Bog Bodies of the Iron Age – Jonathan Hay

18 Sep

I began my search for an outstanding piece of history in the main room of the National Museum of Ireland. After looking around in the main room of the museum for a fairly lengthy amount of time, I realized that nothing necessarily caught my eye to such an extent that would warrant its place in this blogpost. Eventually, I left the main room and wandered around through exhibits such as the Ancient Egypt exhibit, the Irish Vikings exhibit, and the Kingship and Sacrifice exhibit which is where I found the Bog Bodies.

Seeing two malformed and decrepit bodies grabbed my attention not for the glamour or magnificent appearance that one would expect from artifacts in a museum, and it was for just this reason that I noticed them. They stood out of the crowd of beautiful pieces of history and set themselves a part from all other pieces that I saw in the museum. The bog bodies were colored dark and brown and had an almost leathery look to them. The bodies were also mangled and had ligaments missing from all ends of each body. This is most likely because the exhibit in which they were placed is based around human sacrifice in the Iron Age (Kingship and Sacrifice).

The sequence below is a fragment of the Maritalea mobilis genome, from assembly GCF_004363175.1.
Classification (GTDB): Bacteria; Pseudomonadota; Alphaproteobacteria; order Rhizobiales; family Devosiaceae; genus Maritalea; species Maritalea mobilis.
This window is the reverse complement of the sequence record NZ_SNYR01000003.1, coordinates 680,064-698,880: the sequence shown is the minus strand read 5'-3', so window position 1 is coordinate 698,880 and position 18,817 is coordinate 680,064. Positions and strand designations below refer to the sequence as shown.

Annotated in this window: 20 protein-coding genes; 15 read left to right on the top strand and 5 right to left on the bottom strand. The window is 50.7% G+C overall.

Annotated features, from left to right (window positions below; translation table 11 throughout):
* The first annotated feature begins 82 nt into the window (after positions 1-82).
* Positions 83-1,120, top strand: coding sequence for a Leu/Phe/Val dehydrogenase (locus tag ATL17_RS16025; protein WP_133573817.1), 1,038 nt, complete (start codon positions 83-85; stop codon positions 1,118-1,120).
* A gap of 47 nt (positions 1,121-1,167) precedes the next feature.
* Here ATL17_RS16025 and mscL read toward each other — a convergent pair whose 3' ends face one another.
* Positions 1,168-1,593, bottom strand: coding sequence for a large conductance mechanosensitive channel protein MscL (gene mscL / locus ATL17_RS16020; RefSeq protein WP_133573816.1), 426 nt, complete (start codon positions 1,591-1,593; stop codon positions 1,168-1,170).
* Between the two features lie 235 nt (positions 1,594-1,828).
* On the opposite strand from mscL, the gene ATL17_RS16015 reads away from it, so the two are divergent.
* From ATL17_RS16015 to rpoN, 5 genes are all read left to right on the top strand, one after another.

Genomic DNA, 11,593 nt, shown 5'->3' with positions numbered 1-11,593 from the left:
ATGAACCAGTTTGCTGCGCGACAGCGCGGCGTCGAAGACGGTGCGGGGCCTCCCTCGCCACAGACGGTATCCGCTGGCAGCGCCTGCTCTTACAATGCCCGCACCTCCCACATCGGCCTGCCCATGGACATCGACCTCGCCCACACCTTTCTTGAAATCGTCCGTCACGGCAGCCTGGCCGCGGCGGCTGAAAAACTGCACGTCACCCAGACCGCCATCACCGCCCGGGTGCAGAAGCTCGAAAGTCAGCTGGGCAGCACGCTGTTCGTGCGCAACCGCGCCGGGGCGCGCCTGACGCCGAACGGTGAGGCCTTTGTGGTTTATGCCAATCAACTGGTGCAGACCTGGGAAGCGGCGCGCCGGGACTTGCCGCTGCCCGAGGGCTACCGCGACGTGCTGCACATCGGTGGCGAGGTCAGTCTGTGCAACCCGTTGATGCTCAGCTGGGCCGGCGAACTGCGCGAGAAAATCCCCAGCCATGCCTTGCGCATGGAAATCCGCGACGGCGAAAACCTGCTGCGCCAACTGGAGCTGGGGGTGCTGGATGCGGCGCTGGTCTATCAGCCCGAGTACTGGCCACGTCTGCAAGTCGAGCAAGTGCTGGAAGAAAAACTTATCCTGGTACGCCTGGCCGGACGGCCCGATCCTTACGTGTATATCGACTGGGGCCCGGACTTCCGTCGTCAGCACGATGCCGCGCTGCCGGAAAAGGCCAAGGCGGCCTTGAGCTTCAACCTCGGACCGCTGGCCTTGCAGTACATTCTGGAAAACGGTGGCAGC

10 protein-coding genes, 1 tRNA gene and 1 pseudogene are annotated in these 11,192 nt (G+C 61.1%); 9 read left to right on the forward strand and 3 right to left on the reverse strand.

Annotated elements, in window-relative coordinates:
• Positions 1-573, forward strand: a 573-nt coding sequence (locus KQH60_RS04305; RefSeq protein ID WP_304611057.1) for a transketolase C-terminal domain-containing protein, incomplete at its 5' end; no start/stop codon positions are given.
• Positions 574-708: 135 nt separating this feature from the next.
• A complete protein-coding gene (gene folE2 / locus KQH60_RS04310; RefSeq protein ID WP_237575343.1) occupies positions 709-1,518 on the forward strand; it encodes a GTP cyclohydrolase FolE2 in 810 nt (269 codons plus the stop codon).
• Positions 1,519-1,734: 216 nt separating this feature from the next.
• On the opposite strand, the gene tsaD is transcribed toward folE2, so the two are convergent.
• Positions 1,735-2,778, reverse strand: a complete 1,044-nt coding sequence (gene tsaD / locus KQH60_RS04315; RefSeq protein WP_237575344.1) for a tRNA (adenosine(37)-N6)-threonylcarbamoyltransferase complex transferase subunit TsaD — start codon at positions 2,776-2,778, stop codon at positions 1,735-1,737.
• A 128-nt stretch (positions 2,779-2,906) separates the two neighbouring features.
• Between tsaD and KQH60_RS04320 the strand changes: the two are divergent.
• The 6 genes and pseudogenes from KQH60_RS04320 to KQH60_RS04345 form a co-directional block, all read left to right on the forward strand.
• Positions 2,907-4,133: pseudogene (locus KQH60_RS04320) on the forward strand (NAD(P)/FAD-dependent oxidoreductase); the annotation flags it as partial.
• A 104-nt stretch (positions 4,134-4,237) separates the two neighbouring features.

The Bog Bodies could be seen as the main attraction of the Kingship and Sacrifice exhibit. They are a resounding example of human sacrifice in bogs during the Iron Age (Kingship and Sacrifice). I chose this artifact for the reason that it wasn’t exactly similar to any other artifacts in the museum. It stood out and it was for that reason that it interested me so much as to write about it. Even though there are many artifacts in the museum from the Iron Age, none of those artifacts relate to it in its spectacular appearance.

-Jonathan Hay

Bibliography:
http://www.museum.ie/en/exhibition/kingship-and-sacrifice.aspx

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